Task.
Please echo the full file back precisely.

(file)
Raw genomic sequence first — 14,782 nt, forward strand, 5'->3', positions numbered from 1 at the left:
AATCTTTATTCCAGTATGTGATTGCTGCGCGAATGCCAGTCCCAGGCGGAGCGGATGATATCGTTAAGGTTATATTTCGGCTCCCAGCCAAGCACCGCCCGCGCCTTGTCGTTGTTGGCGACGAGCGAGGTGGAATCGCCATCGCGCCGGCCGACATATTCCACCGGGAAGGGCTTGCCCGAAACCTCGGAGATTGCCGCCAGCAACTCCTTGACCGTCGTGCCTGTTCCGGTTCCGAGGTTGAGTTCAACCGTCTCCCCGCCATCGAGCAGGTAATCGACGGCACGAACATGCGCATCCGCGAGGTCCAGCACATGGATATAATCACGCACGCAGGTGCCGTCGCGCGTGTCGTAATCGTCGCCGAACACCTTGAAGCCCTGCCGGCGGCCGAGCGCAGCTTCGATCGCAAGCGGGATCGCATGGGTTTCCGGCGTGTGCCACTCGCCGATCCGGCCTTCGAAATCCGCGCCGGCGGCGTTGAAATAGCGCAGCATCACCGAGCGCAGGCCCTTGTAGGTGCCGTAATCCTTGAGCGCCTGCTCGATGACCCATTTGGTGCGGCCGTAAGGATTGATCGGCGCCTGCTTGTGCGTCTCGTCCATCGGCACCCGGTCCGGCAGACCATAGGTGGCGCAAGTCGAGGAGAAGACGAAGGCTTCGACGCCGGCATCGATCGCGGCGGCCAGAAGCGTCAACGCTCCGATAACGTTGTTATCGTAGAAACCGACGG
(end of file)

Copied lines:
Raw genomic sequence first — 14,782 nt, forward strand, 5'->3', positions numbered from 1 at the left:
AATCTTTATTCCAGTATGTGATTGCTGCGCGAATGCCAGTCCCAGGCGGAGCGGATGATATCGTTAAGGTTATATTTCGGCTCCCAGCCAAGCACCGCCCGCGCCTTGTCGTTGTTGGCGACGAGCGAGGTGGAATCGCCATCGCGCCGGCCGACATATTCCACCGGGAAGGGCTTGCCCGAAACCTCGGAGATTGCCGCCAGCAACTCCTTGACCGTCGTGCCTGTTCCGGTTCCGAGGTTGAGTTCAACCGTCTCCCCGCCATCGAGCAGGTAATCGACGGCACGAACATGCGCATCCGCGAGGTCCAGCACATGGATATAATCACGCACGCAGGTGCCGTCGCGCGTGTCGTAATCGTCGCCGAACACCTTGAAGCCCTGCCGGCGGCCGAGCGCAGCTTCGATCGCAAGCGGGATCGCATGGGTTTCCGGCGTGTGCCACTCGCCGATCCGGCCTTCGAAATCCGCGCCGGCGGCGTTGAAATAGCGCAGCATCACCGAGCGCAGGCCCTTGTAGGTGCCGTAATCCTTGAGCGCCTGCTCGATGACCCATTTGGTGCGGCCGTAAGGATTGATCGGCGCCTGCTTGTGCGTCTCGTCCATCGGCACCCGGTCCGGCAGACCATAGGTGGCGCAAGTCGAGGAGAAGACGAAGGCTTCGACGCCGGCATCGATCGCGGCGGCCAGAAGCGTCAACGCTCCGATAACGTTGTTATCGTAGAAACCGACGG